18Watt.com was created and primarily exists for the purpose of discussing the Marshall 18W amplifier, as well as amplifiers based on or derived from the original Marshall 18W. So we can talk about anything from the original Marshall amp, to all kinds of variations, using parts of the original design combined with other ideas. The field is almost limitless, provided there is at least some clearly recognizable part of the original 'DNA' there - such as the preamp, PI or power amp. There's also a few other close members of the 18W's family, Watkins' Westminster and Dominator (which the 18W derived from), Marshall's 1930 10W Popular and the various Marshall 20W amps, including the 2061 that are covered here. For other kinds of amps, there are many great forums already out there on the net, which will usually be the best source of information. If you would like to discuss other amps on this site, be sure to post them in the "That's Not 18 Watts" Section. 

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Actually, the 18W has been documented. Or to be more precise, a specific specimen was documented. About 16-17 years ago, when 18W.com was a yahoo group. I can probably dig up the schem/layout.

I always thought the tremolo channel sounded best, but I never used the trem.

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3 hours ago, DaveH said:

Actually, the 18W has been documented. Or to be more precise, a specific specimen was documented. About 16-17 years ago, when 18W.com was a yahoo group. I can probably dig up the schem/layout.

I always thought the tremolo channel sounded best, but I never used the trem.

I forgot about how the Marshall 18 watt amp DIDN'T have a ton of circuit variations like Fender did with their amps.  The earlier Watkins amps supposedly fit in there by rough association somewhere, but I'm not sure where exactly, or with what.  It just amazes me how something so simple can sound so good!  Especially when there's literally TONS of tube amp turkeys out there. 

I had bought a Mojotone Marshall 18W kit amp head here on the board that HFC member Fractal had built a couple of years ago, and that's been my amp yardstick ever since.  The VHT handwired 18W 'Standard' heads I've got ain't half bad either...in fact, I haven't had the urge to get anything boutiquey (or anything else amp-wise, for that matter) since I got both of those amps.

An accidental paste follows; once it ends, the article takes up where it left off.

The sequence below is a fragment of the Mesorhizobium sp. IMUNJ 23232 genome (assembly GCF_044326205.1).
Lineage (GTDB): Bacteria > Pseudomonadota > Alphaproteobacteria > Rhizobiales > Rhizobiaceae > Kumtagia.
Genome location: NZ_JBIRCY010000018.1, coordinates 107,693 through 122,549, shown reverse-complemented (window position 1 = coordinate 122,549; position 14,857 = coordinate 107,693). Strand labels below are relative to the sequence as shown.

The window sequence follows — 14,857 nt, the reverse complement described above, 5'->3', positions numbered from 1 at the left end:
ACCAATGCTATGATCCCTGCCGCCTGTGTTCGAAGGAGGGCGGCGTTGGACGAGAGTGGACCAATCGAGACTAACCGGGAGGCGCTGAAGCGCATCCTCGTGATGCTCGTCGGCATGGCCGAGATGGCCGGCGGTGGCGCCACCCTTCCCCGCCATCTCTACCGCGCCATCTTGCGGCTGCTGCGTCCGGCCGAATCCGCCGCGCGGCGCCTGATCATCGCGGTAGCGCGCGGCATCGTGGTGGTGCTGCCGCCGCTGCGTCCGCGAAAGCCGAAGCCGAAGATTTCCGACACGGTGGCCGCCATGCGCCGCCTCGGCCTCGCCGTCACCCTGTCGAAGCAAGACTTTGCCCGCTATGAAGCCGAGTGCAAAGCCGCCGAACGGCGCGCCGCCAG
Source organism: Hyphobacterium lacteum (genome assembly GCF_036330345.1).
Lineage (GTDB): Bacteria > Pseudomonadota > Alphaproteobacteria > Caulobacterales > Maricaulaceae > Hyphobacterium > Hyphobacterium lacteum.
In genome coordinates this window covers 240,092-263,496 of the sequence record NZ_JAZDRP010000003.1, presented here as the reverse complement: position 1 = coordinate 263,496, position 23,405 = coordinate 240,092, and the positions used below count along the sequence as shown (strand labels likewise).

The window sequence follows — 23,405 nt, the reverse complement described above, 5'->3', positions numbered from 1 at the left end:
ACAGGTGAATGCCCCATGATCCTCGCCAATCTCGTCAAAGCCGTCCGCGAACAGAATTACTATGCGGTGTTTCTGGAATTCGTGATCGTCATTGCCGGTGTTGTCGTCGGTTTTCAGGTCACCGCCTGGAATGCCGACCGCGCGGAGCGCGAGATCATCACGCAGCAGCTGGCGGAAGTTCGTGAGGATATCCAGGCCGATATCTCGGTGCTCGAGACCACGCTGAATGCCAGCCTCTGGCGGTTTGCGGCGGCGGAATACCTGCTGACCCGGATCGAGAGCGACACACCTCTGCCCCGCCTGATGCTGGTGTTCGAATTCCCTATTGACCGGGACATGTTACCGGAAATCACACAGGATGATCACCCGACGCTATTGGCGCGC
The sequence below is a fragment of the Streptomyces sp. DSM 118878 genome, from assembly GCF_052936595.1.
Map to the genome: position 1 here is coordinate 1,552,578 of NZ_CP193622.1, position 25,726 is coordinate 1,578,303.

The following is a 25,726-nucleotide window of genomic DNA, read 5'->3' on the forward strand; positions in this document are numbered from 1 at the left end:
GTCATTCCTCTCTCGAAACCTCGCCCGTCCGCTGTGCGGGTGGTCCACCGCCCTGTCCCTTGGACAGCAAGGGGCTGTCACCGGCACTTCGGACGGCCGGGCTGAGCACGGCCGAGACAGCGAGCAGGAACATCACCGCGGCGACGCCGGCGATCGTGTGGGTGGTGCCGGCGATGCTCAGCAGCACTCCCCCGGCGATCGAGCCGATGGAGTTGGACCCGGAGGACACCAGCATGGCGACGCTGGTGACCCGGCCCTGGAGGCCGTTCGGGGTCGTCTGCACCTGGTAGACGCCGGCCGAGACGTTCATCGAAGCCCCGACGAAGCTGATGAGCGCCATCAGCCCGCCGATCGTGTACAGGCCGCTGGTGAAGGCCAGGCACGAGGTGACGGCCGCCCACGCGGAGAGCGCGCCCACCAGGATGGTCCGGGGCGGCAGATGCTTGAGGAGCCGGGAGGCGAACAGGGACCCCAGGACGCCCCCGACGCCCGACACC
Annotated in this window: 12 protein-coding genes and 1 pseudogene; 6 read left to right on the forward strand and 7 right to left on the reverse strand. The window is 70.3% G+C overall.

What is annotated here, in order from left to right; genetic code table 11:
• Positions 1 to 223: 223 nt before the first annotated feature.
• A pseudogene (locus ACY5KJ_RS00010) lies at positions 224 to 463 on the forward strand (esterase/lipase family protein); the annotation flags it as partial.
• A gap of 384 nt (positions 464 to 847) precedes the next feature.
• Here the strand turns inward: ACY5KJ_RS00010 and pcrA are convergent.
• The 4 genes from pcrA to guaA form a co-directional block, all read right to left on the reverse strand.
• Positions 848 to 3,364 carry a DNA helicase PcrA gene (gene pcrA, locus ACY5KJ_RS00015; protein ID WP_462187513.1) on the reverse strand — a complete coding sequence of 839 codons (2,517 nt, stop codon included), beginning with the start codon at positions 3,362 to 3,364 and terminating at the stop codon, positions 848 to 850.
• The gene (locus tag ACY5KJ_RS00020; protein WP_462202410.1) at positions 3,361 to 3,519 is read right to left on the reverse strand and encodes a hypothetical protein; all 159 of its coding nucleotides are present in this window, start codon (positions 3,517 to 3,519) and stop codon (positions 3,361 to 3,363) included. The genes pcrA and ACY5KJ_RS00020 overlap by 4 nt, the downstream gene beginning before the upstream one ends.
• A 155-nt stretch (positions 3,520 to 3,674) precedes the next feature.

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Have you considered a kit for a first build?

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DIYaudio forums are full of info, including some level of cork sniffing.  It is a little intimidating there tbh.  I'm not looking to do anything too far out from any of the well known brand name amps.  But I do want it to be mine, not a simple exercise in soldering a kit together.

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I like your discussion of Technicians versus Engineers.  I worked for General Electric from 1985 to 1988 as a test technician.  The engineers would send us sub-assemblies for tank simulators to debug and ask us what to do to make it "work".  Then, I moved to Martin Marietta (now Lockheed Martin) as a test engineer.  It was a step above debug technician.  I worked on Patriot, Hellfire and Copperhead programs.  The engineers would decide what they thought would work and we tried to make it work.   Only a few of the old guard that didn't have EE degrees worked in design.  Most of them were on the mechanical side.  I couldn't create, but I could make the creations work.  Peace broke out and layoffs forced me to get a second degree in accountancy in my early thirties.  That death and taxes thing...

Tube amplifiers are a totally different world.  Lots of amperage and voltage.  Components and how they shape the sound is a "science" no college degree or digital design education/experience can teach you.  It's real voodoo.

 

Edited by The Shark
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Weren't many of Leo Fenders early designs straight out of the RCA handbook?

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For the "technician" type information, the "Technical Discussion" section at http://ampgarage.com/forum/ can be very useful, as can the Hoffman amp forum dealing with "tube amp building, tweaks and repairs". Since you are an engineer and undaunted by the math, Merlin Blencowe is an author you might try. Start with his online topics presented here http://www.valvewizard.co.uk/index.html and then decide which book to buy. Any of the books are worth reading if you want to understand tube theory and practical amp circuitry. As mentioned earlier, the Kevin O'Conner books are also good.

Good luck, building amps can easily become addictive. 

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Start with a kit. That will give you some hands on experience while you investigate the 'how-to' websites.

Maybe a nice little Champ clone...

Also, check out London Amps' website. He does some odd stuff that may tweak your interest.